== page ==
Marianna Uutinen


Plastic and acrylic • 160 x 180 cm




Marianna Uutinen’s (b. 1961) work is painted on wrinkled plastic film, in colours that are dominated by silver and gold. The folds of plastic appear as if they were images of historical, draped fabric that had come to life. This artistic form rose to the top in Hellenistic sculptural circles, and reappeared again in gothic, mediaeval sculptures celebrating, for example, the Virgin Mary and the luxurious sophistication of the clothing in which she was portrayed. Marianna Uutinen’s paintings do not have any religious connotation, but due to its shining colours, the festivity of the drapery is certainly highlighted.

The use of plastic in art is not new, but Marianna Uutinen’s painting breaks the frontiers between “high” and “low”. Material that is considered cheap can be as sublime a painting base as linen. The use of glossy paint is also some kind of crossing of boundaries. Modernistic art has considered the use of the shine in metal as belonging to the class of decorative effects and avoids its use. The feminist point of view classes modernism as being the embodiment of a male-dominated, patriarchal culture whose ideals should be scorned. So, here’s to glitter!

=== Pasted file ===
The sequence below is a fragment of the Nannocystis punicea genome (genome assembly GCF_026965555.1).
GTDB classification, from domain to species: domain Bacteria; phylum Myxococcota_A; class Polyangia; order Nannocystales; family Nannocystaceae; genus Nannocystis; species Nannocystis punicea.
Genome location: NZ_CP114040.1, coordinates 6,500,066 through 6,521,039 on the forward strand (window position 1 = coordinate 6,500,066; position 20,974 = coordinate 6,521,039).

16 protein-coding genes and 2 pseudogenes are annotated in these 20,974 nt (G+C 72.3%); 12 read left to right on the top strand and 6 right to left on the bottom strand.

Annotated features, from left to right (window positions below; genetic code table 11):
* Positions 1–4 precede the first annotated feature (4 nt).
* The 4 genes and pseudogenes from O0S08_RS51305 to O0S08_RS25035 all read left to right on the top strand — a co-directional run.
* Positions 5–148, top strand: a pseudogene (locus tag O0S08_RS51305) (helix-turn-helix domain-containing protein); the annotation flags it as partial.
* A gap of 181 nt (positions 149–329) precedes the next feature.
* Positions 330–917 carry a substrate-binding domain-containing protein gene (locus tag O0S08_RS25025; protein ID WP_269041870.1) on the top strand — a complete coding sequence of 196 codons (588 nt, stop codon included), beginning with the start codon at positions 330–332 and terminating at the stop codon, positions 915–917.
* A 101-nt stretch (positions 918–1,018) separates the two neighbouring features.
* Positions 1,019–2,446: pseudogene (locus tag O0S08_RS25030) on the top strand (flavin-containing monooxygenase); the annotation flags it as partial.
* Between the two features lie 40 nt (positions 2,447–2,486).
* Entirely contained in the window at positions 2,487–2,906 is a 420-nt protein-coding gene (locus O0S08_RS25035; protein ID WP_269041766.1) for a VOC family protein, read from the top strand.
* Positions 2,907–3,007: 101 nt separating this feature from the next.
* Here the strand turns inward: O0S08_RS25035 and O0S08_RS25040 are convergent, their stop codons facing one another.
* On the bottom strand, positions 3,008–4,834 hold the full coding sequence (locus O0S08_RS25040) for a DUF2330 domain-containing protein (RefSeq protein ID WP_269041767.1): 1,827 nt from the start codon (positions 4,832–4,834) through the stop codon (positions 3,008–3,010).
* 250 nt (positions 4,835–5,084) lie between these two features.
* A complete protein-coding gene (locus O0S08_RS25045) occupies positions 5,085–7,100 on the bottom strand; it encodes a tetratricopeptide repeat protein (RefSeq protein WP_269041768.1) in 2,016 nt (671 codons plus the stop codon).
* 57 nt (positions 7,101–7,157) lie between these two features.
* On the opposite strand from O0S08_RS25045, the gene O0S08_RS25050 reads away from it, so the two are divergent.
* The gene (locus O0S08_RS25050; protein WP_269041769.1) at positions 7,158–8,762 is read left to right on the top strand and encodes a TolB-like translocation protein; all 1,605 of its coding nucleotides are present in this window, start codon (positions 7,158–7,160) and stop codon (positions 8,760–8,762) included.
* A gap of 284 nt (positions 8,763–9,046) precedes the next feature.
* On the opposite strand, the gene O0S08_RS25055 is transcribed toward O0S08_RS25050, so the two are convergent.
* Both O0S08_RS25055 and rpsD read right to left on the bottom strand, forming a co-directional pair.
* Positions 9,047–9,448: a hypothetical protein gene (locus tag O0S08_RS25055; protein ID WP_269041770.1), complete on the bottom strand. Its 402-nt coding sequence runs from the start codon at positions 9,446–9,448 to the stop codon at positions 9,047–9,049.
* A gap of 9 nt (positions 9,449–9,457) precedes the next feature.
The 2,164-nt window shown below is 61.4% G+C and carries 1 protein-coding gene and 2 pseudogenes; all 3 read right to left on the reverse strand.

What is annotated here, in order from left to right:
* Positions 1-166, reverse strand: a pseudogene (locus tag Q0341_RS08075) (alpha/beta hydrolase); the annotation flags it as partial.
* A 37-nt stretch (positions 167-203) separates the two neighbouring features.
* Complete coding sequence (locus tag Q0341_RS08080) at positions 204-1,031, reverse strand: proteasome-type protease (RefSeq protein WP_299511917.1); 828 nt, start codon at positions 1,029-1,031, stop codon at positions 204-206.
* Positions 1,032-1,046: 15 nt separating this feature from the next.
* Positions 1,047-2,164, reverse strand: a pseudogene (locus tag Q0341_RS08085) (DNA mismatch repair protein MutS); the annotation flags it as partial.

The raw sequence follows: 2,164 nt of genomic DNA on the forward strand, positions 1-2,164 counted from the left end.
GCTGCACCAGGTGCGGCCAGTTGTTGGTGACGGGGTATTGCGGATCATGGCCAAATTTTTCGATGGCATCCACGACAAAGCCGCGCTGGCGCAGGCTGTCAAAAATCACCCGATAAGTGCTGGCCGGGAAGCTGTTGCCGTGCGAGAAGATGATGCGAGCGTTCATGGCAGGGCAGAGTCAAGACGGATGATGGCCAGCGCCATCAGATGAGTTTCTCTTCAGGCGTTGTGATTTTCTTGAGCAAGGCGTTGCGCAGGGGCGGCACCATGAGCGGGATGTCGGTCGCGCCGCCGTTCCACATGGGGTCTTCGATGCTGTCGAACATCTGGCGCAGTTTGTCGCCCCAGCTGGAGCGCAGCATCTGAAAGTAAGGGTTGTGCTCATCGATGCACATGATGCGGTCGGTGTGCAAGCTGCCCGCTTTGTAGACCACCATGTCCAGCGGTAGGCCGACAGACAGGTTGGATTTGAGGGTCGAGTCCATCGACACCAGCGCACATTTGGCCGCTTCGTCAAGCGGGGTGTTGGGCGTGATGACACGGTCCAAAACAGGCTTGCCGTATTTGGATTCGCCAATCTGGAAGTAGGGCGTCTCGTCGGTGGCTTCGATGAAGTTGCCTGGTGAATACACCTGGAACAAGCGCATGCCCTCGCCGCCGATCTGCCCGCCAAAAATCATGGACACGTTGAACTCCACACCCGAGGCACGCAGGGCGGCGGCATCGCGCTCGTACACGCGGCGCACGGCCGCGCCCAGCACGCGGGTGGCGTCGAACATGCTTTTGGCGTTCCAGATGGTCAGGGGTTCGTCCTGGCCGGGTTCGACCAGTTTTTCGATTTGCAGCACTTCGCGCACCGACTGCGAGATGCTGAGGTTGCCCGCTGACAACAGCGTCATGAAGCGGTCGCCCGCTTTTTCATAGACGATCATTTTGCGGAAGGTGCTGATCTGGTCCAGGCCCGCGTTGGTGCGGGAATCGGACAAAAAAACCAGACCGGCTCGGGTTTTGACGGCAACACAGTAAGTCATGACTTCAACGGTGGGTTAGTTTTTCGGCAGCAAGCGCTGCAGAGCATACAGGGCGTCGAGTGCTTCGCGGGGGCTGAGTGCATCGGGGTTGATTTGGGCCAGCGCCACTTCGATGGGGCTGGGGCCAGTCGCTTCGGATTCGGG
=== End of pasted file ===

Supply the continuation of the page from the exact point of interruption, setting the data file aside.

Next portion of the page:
Not long ago, Uutinen squeezed acrylic paint over all manner of things. The effect is surprising and mischievous, and hides a feminist message. Squeezing ribbons of neon green acrylic paint all over a stool designed by Alvar Aalto, Uutinen performed a symbolic patricide, using a feminine technique against a masculine and modernist design item.

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